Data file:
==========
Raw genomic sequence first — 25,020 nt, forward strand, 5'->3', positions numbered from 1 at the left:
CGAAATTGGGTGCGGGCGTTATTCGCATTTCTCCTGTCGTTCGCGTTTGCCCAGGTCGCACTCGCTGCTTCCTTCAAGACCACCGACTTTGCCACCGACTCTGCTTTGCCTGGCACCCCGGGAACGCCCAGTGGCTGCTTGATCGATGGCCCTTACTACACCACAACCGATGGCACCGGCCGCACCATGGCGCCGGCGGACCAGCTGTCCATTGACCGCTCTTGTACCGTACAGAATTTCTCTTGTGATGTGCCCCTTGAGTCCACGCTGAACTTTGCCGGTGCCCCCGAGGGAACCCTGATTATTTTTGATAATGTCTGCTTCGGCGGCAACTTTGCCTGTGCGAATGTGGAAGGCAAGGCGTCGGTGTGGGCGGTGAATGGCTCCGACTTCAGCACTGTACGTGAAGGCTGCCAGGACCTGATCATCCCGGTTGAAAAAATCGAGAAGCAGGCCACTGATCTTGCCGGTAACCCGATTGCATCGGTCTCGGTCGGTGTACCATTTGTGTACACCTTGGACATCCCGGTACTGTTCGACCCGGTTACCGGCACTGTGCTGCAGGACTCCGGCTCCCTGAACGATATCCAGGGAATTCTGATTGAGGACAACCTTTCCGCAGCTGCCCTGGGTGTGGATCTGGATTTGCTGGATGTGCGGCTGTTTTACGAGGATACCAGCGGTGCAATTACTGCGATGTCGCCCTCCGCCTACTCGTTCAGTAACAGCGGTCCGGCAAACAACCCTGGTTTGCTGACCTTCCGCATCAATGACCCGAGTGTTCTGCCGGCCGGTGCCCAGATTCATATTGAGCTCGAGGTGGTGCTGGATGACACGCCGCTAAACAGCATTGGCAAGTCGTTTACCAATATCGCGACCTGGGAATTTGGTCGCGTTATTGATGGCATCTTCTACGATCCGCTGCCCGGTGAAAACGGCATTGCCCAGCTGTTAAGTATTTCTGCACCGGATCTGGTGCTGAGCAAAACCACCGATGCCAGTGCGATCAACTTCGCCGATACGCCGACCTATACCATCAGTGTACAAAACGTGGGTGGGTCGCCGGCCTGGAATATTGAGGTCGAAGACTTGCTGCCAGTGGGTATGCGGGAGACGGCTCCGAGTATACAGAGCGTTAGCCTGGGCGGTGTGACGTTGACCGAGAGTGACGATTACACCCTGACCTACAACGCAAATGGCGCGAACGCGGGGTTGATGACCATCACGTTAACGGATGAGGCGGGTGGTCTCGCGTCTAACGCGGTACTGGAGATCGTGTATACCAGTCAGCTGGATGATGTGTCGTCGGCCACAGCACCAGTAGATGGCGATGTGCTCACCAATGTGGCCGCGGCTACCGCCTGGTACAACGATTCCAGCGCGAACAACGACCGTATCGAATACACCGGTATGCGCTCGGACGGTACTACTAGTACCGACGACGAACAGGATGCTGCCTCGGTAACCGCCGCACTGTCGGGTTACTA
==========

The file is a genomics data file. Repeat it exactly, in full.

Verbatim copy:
Raw genomic sequence first — 25,020 nt, forward strand, 5'->3', positions numbered from 1 at the left:
CGAAATTGGGTGCGGGCGTTATTCGCATTTCTCCTGTCGTTCGCGTTTGCCCAGGTCGCACTCGCTGCTTCCTTCAAGACCACCGACTTTGCCACCGACTCTGCTTTGCCTGGCACCCCGGGAACGCCCAGTGGCTGCTTGATCGATGGCCCTTACTACACCACAACCGATGGCACCGGCCGCACCATGGCGCCGGCGGACCAGCTGTCCATTGACCGCTCTTGTACCGTACAGAATTTCTCTTGTGATGTGCCCCTTGAGTCCACGCTGAACTTTGCCGGTGCCCCCGAGGGAACCCTGATTATTTTTGATAATGTCTGCTTCGGCGGCAACTTTGCCTGTGCGAATGTGGAAGGCAAGGCGTCGGTGTGGGCGGTGAATGGCTCCGACTTCAGCACTGTACGTGAAGGCTGCCAGGACCTGATCATCCCGGTTGAAAAAATCGAGAAGCAGGCCACTGATCTTGCCGGTAACCCGATTGCATCGGTCTCGGTCGGTGTACCATTTGTGTACACCTTGGACATCCCGGTACTGTTCGACCCGGTTACCGGCACTGTGCTGCAGGACTCCGGCTCCCTGAACGATATCCAGGGAATTCTGATTGAGGACAACCTTTCCGCAGCTGCCCTGGGTGTGGATCTGGATTTGCTGGATGTGCGGCTGTTTTACGAGGATACCAGCGGTGCAATTACTGCGATGTCGCCCTCCGCCTACTCGTTCAGTAACAGCGGTCCGGCAAACAACCCTGGTTTGCTGACCTTCCGCATCAATGACCCGAGTGTTCTGCCGGCCGGTGCCCAGATTCATATTGAGCTCGAGGTGGTGCTGGATGACACGCCGCTAAACAGCATTGGCAAGTCGTTTACCAATATCGCGACCTGGGAATTTGGTCGCGTTATTGATGGCATCTTCTACGATCCGCTGCCCGGTGAAAACGGCATTGCCCAGCTGTTAAGTATTTCTGCACCGGATCTGGTGCTGAGCAAAACCACCGATGCCAGTGCGATCAACTTCGCCGATACGCCGACCTATACCATCAGTGTACAAAACGTGGGTGGGTCGCCGGCCTGGAATATTGAGGTCGAAGACTTGCTGCCAGTGGGTATGCGGGAGACGGCTCCGAGTATACAGAGCGTTAGCCTGGGCGGTGTGACGTTGACCGAGAGTGACGATTACACCCTGACCTACAACGCAAATGGCGCGAACGCGGGGTTGATGACCATCACGTTAACGGATGAGGCGGGTGGTCTCGCGTCTAACGCGGTACTGGAGATCGTGTATACCAGTCAGCTGGATGATGTGTCGTCGGCCACAGCACCAGTAGATGGCGATGTGCTCACCAATGTGGCCGCGGCTACCGCCTGGTACAACGATTCCAGCGCGAACAACGACCGTATCGAATACACCGGTATGCGCTCGGACGGTACTACTAGTACCGACGACGAACAGGATGCTGCCTCGGTAACCGCCGCACTGTCGGGTTACTA